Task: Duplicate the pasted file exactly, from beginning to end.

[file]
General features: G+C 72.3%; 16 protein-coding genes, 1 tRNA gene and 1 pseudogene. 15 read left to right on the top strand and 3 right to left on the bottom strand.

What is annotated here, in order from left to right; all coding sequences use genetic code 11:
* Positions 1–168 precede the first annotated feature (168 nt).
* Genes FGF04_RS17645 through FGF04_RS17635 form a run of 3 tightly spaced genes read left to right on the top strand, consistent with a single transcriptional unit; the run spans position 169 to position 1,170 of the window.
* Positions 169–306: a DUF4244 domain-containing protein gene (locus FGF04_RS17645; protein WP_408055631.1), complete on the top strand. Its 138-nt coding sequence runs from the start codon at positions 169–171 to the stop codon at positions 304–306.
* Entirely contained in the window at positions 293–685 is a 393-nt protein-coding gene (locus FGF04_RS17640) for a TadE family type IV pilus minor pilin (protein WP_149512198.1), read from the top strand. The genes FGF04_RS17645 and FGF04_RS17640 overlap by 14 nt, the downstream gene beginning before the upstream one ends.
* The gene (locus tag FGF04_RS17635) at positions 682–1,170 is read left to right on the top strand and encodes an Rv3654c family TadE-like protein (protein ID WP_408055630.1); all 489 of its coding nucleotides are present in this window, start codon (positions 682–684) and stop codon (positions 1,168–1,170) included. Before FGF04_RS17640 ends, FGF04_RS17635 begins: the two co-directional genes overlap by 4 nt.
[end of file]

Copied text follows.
General features: G+C 72.3%; 16 protein-coding genes, 1 tRNA gene and 1 pseudogene. 15 read left to right on the top strand and 3 right to left on the bottom strand.

What is annotated here, in order from left to right; all coding sequences use genetic code 11:
* Positions 1–168 precede the first annotated feature (168 nt).
* Genes FGF04_RS17645 through FGF04_RS17635 form a run of 3 tightly spaced genes read left to right on the top strand, consistent with a single transcriptional unit; the run spans position 169 to position 1,170 of the window.
* Positions 169–306: a DUF4244 domain-containing protein gene (locus FGF04_RS17645; protein WP_408055631.1), complete on the top strand. Its 138-nt coding sequence runs from the start codon at positions 169–171 to the stop codon at positions 304–306.
* Entirely contained in the window at positions 293–685 is a 393-nt protein-coding gene (locus FGF04_RS17640) for a TadE family type IV pilus minor pilin (protein WP_149512198.1), read from the top strand. The genes FGF04_RS17645 and FGF04_RS17640 overlap by 14 nt, the downstream gene beginning before the upstream one ends.
* The gene (locus tag FGF04_RS17635) at positions 682–1,170 is read left to right on the top strand and encodes an Rv3654c family TadE-like protein (protein ID WP_408055630.1); all 489 of its coding nucleotides are present in this window, start codon (positions 682–684) and stop codon (positions 1,168–1,170) included. Before FGF04_RS17640 ends, FGF04_RS17635 begins: the two co-directional genes overlap by 4 nt.